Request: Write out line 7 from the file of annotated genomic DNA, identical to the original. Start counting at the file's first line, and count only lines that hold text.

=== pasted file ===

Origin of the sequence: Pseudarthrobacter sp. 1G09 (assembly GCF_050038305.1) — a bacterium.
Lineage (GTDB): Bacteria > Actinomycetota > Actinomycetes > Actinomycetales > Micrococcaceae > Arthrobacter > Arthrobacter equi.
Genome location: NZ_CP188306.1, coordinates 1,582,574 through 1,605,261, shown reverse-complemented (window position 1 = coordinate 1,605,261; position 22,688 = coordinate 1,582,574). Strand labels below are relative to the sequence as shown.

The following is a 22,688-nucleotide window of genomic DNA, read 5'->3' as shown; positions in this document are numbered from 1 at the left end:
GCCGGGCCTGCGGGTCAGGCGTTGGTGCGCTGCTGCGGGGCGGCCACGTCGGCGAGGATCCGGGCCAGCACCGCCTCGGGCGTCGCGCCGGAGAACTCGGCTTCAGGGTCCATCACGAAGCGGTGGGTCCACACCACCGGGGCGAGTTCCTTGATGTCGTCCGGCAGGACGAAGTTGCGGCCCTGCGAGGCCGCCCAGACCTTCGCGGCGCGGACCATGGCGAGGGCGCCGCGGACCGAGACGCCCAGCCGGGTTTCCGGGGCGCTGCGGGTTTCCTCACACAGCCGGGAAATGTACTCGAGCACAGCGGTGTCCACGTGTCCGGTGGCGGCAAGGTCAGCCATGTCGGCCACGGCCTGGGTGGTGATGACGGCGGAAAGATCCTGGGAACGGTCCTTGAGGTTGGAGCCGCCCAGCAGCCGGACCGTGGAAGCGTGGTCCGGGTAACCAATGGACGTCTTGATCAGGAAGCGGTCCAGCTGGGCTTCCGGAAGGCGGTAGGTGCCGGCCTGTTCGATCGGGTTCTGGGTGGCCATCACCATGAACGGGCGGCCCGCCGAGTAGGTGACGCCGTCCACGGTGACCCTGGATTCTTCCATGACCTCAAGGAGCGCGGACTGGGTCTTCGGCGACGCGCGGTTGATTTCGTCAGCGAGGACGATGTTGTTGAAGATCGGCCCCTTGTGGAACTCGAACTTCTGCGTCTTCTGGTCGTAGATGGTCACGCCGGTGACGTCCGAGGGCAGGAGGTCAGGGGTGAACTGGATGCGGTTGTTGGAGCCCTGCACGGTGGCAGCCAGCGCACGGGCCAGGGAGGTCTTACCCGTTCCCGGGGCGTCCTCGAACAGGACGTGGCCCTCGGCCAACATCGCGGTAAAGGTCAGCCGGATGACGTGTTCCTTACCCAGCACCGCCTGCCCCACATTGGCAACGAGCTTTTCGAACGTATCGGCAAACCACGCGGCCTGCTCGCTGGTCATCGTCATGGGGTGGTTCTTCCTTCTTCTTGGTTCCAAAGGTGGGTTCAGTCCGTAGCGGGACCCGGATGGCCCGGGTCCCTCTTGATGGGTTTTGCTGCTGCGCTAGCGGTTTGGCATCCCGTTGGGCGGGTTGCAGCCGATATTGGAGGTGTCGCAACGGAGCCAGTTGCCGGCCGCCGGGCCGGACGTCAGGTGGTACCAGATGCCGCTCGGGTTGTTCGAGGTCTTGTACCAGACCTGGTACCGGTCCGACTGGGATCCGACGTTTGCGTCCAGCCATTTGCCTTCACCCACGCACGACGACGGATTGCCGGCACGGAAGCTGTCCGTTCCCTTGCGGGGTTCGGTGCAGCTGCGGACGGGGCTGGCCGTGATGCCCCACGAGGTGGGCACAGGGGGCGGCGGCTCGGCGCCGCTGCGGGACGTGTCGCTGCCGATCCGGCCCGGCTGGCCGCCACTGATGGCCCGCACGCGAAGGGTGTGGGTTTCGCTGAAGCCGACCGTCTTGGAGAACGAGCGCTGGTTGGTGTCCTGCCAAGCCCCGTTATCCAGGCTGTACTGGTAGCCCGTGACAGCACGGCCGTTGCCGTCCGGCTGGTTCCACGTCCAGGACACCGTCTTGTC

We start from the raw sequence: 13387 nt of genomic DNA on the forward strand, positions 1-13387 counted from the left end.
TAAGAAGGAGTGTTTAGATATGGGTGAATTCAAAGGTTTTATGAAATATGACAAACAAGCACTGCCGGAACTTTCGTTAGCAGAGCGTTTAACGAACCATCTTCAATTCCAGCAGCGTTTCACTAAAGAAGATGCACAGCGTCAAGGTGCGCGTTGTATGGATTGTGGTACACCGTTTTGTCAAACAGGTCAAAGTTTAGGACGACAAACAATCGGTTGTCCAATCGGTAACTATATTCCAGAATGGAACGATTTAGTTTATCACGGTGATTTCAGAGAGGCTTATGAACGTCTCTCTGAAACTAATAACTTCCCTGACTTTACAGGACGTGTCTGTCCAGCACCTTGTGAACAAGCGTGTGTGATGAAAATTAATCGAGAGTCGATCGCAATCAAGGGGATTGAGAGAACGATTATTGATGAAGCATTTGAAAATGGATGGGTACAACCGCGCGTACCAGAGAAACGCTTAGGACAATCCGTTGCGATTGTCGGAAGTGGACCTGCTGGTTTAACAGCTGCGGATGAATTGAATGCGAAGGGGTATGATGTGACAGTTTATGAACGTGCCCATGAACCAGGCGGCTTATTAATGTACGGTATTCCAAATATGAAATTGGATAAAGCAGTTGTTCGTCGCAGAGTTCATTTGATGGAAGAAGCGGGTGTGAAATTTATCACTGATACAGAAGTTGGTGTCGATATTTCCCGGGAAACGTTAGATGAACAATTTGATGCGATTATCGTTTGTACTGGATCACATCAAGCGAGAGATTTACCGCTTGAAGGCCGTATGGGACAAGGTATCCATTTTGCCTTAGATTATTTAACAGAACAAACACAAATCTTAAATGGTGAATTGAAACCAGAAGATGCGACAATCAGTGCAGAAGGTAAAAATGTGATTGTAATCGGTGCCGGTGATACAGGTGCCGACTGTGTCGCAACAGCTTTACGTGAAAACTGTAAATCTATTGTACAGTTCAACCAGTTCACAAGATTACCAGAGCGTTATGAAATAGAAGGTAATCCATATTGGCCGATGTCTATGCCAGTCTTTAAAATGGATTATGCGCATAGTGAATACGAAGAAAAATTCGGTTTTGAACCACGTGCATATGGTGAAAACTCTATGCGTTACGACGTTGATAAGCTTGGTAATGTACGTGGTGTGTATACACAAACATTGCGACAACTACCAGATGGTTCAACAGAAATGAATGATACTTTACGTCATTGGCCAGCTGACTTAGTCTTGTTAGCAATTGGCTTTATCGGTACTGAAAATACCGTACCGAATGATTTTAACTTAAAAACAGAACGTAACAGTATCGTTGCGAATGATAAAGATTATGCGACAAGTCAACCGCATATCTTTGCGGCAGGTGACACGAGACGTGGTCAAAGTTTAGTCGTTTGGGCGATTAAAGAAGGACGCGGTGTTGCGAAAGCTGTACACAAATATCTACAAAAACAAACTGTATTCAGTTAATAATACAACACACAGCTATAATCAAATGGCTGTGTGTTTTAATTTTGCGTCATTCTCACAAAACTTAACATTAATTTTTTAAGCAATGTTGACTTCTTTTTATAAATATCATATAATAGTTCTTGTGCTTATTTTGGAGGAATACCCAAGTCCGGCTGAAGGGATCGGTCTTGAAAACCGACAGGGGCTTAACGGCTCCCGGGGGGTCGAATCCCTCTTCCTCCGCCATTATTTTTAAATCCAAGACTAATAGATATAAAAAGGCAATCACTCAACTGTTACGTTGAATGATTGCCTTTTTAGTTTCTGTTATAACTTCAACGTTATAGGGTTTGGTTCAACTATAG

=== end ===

TAAGAAGGAGTGTTTAGATATGGGTGAATTCAAAGGTTTTATGAAATATGACAAACAAGCACTGCCGGAACTTTCGTTAGCAGAGCGTTTAACGAACCATCTTCAATTCCAGCAGCGTTTCACTAAAGAAGATGCACAGCGTCAAGGTGCGCGTTGTATGGATTGTGGTACACCGTTTTGTCAAACAGGTCAAAGTTTAGGACGACAAACAATCGGTTGTCCAATCGGTAACTATATTCCAGAATGGAACGATTTAGTTTATCACGGTGATTTCAGAGAGGCTTATGAACGTCTCTCTGAAACTAATAACTTCCCTGACTTTACAGGACGTGTCTGTCCAGCACCTTGTGAACAAGCGTGTGTGATGAAAATTAATCGAGAGTCGATCGCAATCAAGGGGATTGAGAGAACGATTATTGATGAAGCATTTGAAAATGGATGGGTACAACCGCGCGTACCAGAGAAACGCTTAGGACAATCCGTTGCGATTGTCGGAAGTGGACCTGCTGGTTTAACAGCTGCGGATGAATTGAATGCGAAGGGGTATGATGTGACAGTTTATGAACGTGCCCATGAACCAGGCGGCTTATTAATGTACGGTATTCCAAATATGAAATTGGATAAAGCAGTTGTTCGTCGCAGAGTTCATTTGATGGAAGAAGCGGGTGTGAAATTTATCACTGATACAGAAGTTGGTGTCGATATTTCCCGGGAAACGTTAGATGAACAATTTGATGCGATTATCGTTTGTACTGGATCACATCAAGCGAGAGATTTACCGCTTGAAGGCCGTATGGGACAAGGTATCCATTTTGCCTTAGATTATTTAACAGAACAAACACAAATCTTAAATGGTGAATTGAAACCAGAAGATGCGACAATCAGTGCAGAAGGTAAAAATGTGATTGTAATCGGTGCCGGTGATACAGGTGCCGACTGTGTCGCAACAGCTTTACGTGAAAACTGTAAATCTATTGTACAGTTCAACCAGTTCACAAGATTACCAGAGCGTTATGAAATAGAAGGTAATCCATATTGGCCGATGTCTATGCCAGTCTTTAAAATGGATTATGCGCATAGTGAATACGAAGAAAAATTCGGTTTTGAACCACGTGCATATGGTGAAAACTCTATGCGTTACGACGTTGATAAGCTTGGTAATGTACGTGGTGTGTATACACAAACATTGCGACAACTACCAGATGGTTCAACAGAAATGAATGATACTTTACGTCATTGGCCAGCTGACTTAGTCTTGTTAGCAATTGGCTTTATCGGTACTGAAAATACCGTACCGAATGATTTTAACTTAAAAACAGAACGTAACAGTATCGTTGCGAATGATAAAGATTATGCGACAAGTCAACCGCATATCTTTGCGGCAGGTGACACGAGACGTGGTCAAAGTTTAGTCGTTTGGGCGATTAAAGAAGGACGCGGTGTTGCGAAAGCTGTACACAAATATCTACAAAAACAAACTGTATTCAGTTAATAATACAACACACAGCTATAATCAAATGGCTGTGTGTTTTAATTTTGCGTCATTCTCACAAAACTTAACATTAATTTTTTAAGCAATGTTGACTTCTTTTTATAAATATCATATAATAGTTCTTGTGCTTATTTTGGAGGAATACCCAAGTCCGGCTGAAGGGATCGGTCTTGAAAACCGACAGGGGCTTAACGGCTCCCGGGGGGTCGAATCCCTCTTCCTCCGCCATTATTTTTAAATCCAAGACTAATAGATATAAAAAGGCAATCACTCAACTGTTACGTTGAATGATTGCCTTTTTAGTTTCTGTTATAACTTCAACGTTATAGGGTTTGGTTCAACTATAG